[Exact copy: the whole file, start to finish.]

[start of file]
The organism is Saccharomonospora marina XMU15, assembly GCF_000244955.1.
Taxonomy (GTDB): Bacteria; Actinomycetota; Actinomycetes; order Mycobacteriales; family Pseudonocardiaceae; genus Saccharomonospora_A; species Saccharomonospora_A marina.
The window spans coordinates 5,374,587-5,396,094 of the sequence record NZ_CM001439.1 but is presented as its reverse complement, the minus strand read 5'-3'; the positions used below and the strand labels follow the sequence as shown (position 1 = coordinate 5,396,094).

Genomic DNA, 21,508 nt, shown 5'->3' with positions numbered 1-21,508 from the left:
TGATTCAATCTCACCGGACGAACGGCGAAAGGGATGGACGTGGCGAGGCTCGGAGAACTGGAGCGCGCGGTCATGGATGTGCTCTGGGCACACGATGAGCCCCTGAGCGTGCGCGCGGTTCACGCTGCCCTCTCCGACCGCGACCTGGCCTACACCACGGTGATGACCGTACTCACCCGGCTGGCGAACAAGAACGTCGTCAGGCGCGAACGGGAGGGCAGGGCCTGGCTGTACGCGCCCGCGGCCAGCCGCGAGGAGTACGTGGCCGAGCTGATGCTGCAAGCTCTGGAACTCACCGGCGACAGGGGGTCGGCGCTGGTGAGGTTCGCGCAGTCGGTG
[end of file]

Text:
The organism is Saccharomonospora marina XMU15, assembly GCF_000244955.1.
Taxonomy (GTDB): Bacteria; Actinomycetota; Actinomycetes; order Mycobacteriales; family Pseudonocardiaceae; genus Saccharomonospora_A; species Saccharomonospora_A marina.
The window spans coordinates 5,374,587-5,396,094 of the sequence record NZ_CM001439.1 but is presented as its reverse complement, the minus strand read 5'-3'; the positions used below and the strand labels follow the sequence as shown (position 1 = coordinate 5,396,094).

Genomic DNA, 21,508 nt, shown 5'->3' with positions numbered 1-21,508 from the left:
TGATTCAATCTCACCGGACGAACGGCGAAAGGGATGGACGTGGCGAGGCTCGGAGAACTGGAGCGCGCGGTCATGGATGTGCTCTGGGCACACGATGAGCCCCTGAGCGTGCGCGCGGTTCACGCTGCCCTCTCCGACCGCGACCTGGCCTACACCACGGTGATGACCGTACTCACCCGGCTGGCGAACAAGAACGTCGTCAGGCGCGAACGGGAGGGCAGGGCCTGGCTGTACGCGCCCGCGGCCAGCCGCGAGGAGTACGTGGCCGAGCTGATGCTGCAAGCTCTGGAACTCACCGGCGACAGGGGGTCGGCGCTGGTGAGGTTCGCGCAGTCGGTG